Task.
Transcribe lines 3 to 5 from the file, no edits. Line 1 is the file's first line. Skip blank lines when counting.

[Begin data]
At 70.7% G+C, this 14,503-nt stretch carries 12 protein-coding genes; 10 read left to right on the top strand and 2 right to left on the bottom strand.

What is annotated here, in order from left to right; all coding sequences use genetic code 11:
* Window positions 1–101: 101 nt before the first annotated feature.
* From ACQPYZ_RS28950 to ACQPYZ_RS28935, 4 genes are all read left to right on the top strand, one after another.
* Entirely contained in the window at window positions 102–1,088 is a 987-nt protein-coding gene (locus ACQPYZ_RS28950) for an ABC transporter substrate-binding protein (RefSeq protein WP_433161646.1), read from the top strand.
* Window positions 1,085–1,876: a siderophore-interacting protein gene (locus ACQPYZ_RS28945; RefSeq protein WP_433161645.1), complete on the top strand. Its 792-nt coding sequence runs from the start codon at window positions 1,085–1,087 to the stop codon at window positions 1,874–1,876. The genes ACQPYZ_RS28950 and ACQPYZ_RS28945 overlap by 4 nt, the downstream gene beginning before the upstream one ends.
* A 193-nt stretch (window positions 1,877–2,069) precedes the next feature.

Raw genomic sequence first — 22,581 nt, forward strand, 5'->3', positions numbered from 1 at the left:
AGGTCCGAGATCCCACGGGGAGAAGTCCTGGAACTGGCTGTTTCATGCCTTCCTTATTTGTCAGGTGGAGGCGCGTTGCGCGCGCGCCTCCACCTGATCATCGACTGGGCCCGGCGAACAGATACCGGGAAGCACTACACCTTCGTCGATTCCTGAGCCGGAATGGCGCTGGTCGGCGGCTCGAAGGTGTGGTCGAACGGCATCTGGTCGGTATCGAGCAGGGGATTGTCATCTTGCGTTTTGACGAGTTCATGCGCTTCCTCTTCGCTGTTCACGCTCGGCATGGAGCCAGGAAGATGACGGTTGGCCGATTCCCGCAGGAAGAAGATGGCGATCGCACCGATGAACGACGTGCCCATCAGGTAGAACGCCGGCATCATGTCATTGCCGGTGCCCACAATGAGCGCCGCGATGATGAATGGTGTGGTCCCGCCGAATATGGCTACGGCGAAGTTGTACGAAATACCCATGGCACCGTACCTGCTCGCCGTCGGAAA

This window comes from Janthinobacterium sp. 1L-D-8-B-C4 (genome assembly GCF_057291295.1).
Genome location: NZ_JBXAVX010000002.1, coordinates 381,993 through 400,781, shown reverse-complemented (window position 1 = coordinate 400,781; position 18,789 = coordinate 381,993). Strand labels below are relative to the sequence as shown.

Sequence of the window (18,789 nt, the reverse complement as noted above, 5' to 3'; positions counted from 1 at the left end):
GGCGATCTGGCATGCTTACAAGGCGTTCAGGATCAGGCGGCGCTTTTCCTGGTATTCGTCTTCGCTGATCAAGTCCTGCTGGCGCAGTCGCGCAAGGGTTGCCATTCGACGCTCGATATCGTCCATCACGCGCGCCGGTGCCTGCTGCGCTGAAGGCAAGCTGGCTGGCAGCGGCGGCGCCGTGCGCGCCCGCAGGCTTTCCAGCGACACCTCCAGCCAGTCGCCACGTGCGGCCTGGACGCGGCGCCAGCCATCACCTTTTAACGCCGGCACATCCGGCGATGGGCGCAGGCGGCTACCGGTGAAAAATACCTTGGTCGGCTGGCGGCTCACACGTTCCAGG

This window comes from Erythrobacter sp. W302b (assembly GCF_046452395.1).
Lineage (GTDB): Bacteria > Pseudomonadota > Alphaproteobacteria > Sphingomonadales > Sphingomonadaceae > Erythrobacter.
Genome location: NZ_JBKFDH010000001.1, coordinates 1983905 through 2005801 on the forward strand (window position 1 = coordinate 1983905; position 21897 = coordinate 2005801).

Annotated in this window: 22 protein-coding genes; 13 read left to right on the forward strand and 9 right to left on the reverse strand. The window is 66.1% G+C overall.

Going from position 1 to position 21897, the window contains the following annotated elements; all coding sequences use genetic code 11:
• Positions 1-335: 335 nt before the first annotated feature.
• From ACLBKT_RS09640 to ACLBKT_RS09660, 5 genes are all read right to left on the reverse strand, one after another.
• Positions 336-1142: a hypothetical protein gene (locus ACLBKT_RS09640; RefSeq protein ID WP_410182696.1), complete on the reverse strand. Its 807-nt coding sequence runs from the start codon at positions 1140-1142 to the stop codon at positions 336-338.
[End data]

* Window positions 1–101: 101 nt before the first annotated feature.
* From ACQPYZ_RS28950 to ACQPYZ_RS28935, 4 genes are all read left to right on the top strand, one after another.
* Entirely contained in the window at window positions 102–1,088 is a 987-nt protein-coding gene (locus ACQPYZ_RS28950) for an ABC transporter substrate-binding protein (RefSeq protein WP_433161646.1), read from the top strand.